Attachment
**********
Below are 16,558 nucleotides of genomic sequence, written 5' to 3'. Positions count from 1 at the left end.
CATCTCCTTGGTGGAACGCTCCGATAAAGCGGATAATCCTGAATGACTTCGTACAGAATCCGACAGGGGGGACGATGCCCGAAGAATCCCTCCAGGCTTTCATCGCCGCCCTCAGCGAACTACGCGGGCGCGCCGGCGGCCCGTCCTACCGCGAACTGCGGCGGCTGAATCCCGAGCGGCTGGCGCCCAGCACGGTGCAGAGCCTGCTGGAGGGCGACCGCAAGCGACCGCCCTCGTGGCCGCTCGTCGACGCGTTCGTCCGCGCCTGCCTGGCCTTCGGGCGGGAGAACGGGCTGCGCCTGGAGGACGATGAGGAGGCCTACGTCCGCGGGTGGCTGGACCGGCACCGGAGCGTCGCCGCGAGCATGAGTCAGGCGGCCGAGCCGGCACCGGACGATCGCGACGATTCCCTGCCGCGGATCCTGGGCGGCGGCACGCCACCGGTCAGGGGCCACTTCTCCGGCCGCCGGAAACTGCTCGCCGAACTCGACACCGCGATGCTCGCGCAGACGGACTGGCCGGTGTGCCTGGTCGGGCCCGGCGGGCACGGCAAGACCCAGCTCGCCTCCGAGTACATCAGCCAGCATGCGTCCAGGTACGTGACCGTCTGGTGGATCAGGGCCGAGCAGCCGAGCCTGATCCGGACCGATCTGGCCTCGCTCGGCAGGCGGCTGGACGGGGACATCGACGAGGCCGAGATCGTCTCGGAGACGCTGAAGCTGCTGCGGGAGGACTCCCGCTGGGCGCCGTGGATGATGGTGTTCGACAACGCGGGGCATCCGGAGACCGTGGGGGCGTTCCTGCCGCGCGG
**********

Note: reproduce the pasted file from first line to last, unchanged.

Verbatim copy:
Below are 16,558 nucleotides of genomic sequence, written 5' to 3'. Positions count from 1 at the left end.
CATCTCCTTGGTGGAACGCTCCGATAAAGCGGATAATCCTGAATGACTTCGTACAGAATCCGACAGGGGGGACGATGCCCGAAGAATCCCTCCAGGCTTTCATCGCCGCCCTCAGCGAACTACGCGGGCGCGCCGGCGGCCCGTCCTACCGCGAACTGCGGCGGCTGAATCCCGAGCGGCTGGCGCCCAGCACGGTGCAGAGCCTGCTGGAGGGCGACCGCAAGCGACCGCCCTCGTGGCCGCTCGTCGACGCGTTCGTCCGCGCCTGCCTGGCCTTCGGGCGGGAGAACGGGCTGCGCCTGGAGGACGATGAGGAGGCCTACGTCCGCGGGTGGCTGGACCGGCACCGGAGCGTCGCCGCGAGCATGAGTCAGGCGGCCGAGCCGGCACCGGACGATCGCGACGATTCCCTGCCGCGGATCCTGGGCGGCGGCACGCCACCGGTCAGGGGCCACTTCTCCGGCCGCCGGAAACTGCTCGCCGAACTCGACACCGCGATGCTCGCGCAGACGGACTGGCCGGTGTGCCTGGTCGGGCCCGGCGGGCACGGCAAGACCCAGCTCGCCTCCGAGTACATCAGCCAGCATGCGTCCAGGTACGTGACCGTCTGGTGGATCAGGGCCGAGCAGCCGAGCCTGATCCGGACCGATCTGGCCTCGCTCGGCAGGCGGCTGGACGGGGACATCGACGAGGCCGAGATCGTCTCGGAGACGCTGAAGCTGCTGCGGGAGGACTCCCGCTGGGCGCCGTGGATGATGGTGTTCGACAACGCGGGGCATCCGGAGACCGTGGGGGCGTTCCTGCCGCGCGG